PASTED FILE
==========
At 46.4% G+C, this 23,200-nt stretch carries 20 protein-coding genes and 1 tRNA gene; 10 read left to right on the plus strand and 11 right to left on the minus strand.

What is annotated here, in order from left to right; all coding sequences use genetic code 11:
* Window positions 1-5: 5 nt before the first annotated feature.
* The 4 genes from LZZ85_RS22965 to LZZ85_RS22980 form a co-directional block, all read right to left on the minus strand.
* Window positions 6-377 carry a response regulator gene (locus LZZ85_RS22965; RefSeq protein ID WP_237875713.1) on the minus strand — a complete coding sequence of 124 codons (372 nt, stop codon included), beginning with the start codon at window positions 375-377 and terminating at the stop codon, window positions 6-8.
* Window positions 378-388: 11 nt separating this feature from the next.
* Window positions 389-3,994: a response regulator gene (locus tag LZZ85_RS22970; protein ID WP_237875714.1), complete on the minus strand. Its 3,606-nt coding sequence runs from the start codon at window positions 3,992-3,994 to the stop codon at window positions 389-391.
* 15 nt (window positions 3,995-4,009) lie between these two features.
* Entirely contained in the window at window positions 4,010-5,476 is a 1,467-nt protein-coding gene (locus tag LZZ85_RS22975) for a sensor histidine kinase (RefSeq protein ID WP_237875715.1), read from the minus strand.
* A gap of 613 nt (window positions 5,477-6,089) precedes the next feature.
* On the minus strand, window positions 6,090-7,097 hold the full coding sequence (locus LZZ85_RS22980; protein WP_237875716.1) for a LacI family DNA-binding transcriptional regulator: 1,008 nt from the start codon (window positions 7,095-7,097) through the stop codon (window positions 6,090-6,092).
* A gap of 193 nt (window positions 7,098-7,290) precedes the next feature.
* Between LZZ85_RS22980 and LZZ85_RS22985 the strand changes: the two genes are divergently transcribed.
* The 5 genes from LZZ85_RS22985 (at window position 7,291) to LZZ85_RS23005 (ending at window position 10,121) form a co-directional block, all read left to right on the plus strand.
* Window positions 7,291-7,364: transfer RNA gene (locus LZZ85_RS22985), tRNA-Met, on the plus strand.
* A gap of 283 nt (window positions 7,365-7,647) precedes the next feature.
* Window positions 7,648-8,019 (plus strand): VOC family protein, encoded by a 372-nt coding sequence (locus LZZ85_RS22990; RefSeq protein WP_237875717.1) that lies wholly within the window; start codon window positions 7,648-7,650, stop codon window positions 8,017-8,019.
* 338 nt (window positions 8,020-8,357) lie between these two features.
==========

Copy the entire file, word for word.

At 46.4% G+C, this 23,200-nt stretch carries 20 protein-coding genes and 1 tRNA gene; 10 read left to right on the plus strand and 11 right to left on the minus strand.

What is annotated here, in order from left to right; all coding sequences use genetic code 11:
* Window positions 1-5: 5 nt before the first annotated feature.
* The 4 genes from LZZ85_RS22965 to LZZ85_RS22980 form a co-directional block, all read right to left on the minus strand.
* Window positions 6-377 carry a response regulator gene (locus LZZ85_RS22965; RefSeq protein ID WP_237875713.1) on the minus strand — a complete coding sequence of 124 codons (372 nt, stop codon included), beginning with the start codon at window positions 375-377 and terminating at the stop codon, window positions 6-8.
* Window positions 378-388: 11 nt separating this feature from the next.
* Window positions 389-3,994: a response regulator gene (locus tag LZZ85_RS22970; protein ID WP_237875714.1), complete on the minus strand. Its 3,606-nt coding sequence runs from the start codon at window positions 3,992-3,994 to the stop codon at window positions 389-391.
* 15 nt (window positions 3,995-4,009) lie between these two features.
* Entirely contained in the window at window positions 4,010-5,476 is a 1,467-nt protein-coding gene (locus tag LZZ85_RS22975) for a sensor histidine kinase (RefSeq protein ID WP_237875715.1), read from the minus strand.
* A gap of 613 nt (window positions 5,477-6,089) precedes the next feature.
* On the minus strand, window positions 6,090-7,097 hold the full coding sequence (locus LZZ85_RS22980; protein WP_237875716.1) for a LacI family DNA-binding transcriptional regulator: 1,008 nt from the start codon (window positions 7,095-7,097) through the stop codon (window positions 6,090-6,092).
* A gap of 193 nt (window positions 7,098-7,290) precedes the next feature.
* Between LZZ85_RS22980 and LZZ85_RS22985 the strand changes: the two genes are divergently transcribed.
* The 5 genes from LZZ85_RS22985 (at window position 7,291) to LZZ85_RS23005 (ending at window position 10,121) form a co-directional block, all read left to right on the plus strand.
* Window positions 7,291-7,364: transfer RNA gene (locus LZZ85_RS22985), tRNA-Met, on the plus strand.
* A gap of 283 nt (window positions 7,365-7,647) precedes the next feature.
* Window positions 7,648-8,019 (plus strand): VOC family protein, encoded by a 372-nt coding sequence (locus LZZ85_RS22990; RefSeq protein WP_237875717.1) that lies wholly within the window; start codon window positions 7,648-7,650, stop codon window positions 8,017-8,019.
* 338 nt (window positions 8,020-8,357) lie between these two features.